A brief glance at Sarah Cozart’s last year in the field makes perfect sense for an environmental studies graduate.
Tracking endangered North Atlantic Right Whales.
Surveying leatherback sea turtles.
Garnering data on oceanic conditions in the arctic.
The twist in the narrative arrives when you realize Cozart is doing those things while living out her childhood dream of being a pilot, and is also serving her country — all part of the vigorous, uncommon and, as she puts it, “gratifying” experience of being a member of the NOAA Corps.
More Than Hurricane Hunters
NOAA, the acronym for the National Oceanic and Atmospheric Administration, is known by most people as the organization that employs “hurricane hunters” who fly directly into the eye of the storm. Cozart has her sights set on that and is on track to fly a Herculean P3 Orion or King Air in the future, but her ascent to that milestone is just as fascinating, and the 28 year-old’s current mission schedule portrays the critical work being done by NOAA that often goes unnoticed.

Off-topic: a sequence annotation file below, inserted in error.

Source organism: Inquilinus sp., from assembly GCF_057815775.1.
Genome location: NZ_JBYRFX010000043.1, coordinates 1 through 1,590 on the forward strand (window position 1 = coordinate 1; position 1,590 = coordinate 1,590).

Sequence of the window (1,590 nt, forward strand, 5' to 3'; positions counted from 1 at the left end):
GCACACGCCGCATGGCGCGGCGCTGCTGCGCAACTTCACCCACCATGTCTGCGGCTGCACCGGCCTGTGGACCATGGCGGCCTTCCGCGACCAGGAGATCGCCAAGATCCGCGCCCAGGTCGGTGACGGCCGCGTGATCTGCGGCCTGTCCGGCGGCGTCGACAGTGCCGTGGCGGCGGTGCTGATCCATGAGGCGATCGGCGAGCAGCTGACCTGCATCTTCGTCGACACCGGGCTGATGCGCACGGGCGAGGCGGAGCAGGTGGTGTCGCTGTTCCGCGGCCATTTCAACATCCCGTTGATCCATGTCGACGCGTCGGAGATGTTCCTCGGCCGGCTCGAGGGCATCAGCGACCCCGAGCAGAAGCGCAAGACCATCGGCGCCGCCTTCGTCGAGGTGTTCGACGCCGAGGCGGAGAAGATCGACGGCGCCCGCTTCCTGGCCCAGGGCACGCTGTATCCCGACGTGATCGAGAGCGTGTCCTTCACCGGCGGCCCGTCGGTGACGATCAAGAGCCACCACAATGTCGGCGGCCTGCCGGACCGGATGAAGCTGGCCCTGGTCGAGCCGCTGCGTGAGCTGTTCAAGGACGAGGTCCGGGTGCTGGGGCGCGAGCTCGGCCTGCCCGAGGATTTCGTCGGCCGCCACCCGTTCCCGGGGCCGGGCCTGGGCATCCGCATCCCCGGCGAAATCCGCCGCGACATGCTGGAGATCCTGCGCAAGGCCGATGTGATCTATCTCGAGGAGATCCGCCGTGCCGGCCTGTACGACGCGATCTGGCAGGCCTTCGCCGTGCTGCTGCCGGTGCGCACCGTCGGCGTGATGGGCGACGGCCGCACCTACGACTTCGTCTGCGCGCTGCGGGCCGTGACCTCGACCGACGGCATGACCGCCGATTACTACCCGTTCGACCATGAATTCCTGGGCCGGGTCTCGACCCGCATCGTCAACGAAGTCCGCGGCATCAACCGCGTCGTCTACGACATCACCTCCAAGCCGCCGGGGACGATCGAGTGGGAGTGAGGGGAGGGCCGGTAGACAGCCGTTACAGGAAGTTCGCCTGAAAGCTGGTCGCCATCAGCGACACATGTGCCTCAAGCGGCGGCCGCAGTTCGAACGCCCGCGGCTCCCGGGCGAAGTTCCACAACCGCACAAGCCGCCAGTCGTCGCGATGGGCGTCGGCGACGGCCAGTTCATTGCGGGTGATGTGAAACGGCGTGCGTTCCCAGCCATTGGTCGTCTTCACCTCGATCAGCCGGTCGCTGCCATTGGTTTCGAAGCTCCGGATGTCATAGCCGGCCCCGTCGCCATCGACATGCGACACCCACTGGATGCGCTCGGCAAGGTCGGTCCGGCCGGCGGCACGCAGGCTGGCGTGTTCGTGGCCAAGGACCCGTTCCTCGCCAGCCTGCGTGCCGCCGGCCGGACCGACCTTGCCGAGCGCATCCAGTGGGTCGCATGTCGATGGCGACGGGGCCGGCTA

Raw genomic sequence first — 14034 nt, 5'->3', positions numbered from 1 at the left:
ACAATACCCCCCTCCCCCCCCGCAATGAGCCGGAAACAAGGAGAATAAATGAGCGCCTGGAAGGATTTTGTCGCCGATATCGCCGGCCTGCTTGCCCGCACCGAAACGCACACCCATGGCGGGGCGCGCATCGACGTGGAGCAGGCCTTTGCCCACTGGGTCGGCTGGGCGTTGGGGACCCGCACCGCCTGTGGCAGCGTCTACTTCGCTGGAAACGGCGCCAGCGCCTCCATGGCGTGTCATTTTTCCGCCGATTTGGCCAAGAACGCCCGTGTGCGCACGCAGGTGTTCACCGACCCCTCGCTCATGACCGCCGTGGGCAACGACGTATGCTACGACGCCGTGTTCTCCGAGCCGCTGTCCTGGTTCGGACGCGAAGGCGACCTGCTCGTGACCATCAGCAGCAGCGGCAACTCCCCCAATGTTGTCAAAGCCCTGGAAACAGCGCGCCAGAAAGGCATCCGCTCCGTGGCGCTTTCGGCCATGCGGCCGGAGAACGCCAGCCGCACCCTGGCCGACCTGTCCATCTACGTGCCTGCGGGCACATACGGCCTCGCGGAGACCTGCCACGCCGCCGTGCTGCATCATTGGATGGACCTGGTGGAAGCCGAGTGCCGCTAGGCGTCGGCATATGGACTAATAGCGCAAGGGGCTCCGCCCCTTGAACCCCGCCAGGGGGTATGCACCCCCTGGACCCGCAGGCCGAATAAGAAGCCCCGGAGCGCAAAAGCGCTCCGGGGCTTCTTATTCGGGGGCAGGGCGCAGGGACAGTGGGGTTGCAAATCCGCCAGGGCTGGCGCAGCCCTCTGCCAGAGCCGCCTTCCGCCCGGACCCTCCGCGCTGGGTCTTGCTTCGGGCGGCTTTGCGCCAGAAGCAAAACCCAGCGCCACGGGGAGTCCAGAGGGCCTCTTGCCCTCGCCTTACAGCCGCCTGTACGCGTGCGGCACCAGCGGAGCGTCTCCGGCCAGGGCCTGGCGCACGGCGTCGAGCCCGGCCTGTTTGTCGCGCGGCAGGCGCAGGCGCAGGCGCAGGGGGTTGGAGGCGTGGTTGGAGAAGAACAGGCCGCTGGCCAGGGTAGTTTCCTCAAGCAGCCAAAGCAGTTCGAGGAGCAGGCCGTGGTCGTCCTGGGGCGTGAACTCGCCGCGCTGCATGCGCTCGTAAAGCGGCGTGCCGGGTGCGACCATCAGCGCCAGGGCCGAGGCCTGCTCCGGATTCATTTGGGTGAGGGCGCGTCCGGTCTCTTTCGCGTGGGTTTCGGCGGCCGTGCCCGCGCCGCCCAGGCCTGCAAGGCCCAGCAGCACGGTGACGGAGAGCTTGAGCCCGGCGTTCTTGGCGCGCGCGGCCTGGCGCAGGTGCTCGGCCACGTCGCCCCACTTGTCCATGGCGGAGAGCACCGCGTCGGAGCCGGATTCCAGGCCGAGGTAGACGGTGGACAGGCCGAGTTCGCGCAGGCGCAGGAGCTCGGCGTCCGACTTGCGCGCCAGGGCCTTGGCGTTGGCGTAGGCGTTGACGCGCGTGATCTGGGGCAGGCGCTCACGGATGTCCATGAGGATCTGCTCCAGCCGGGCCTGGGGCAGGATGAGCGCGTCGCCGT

When Cozart jumps into a Twin Otter aircraft (as shown on the cover and pgs. 39-40) to embark on another adventure that has been meticulously planned alongside her colleagues, mechanics and scientists, she is weaving another thread of an organizational legacy that dates back to 1807 when President Thomas Jefferson founded the U.S. Coast and Geodetic Survey to provide nautical charts to the maritime community.
The reach of the organization, which consists of civilians as well as sworn in Corps service members like Cozart, stretches from the bottom of the ocean floor to beyond the clouds. NOAA’s work is essential to weather forecasts, severe storm warnings, fisheries management, coastal restoration and so much more.
With climate change, population growth and access to new cutting-edge technology that reads and analyzes data about Earth, the work of NOAA and its Corps have been deemed more important than ever.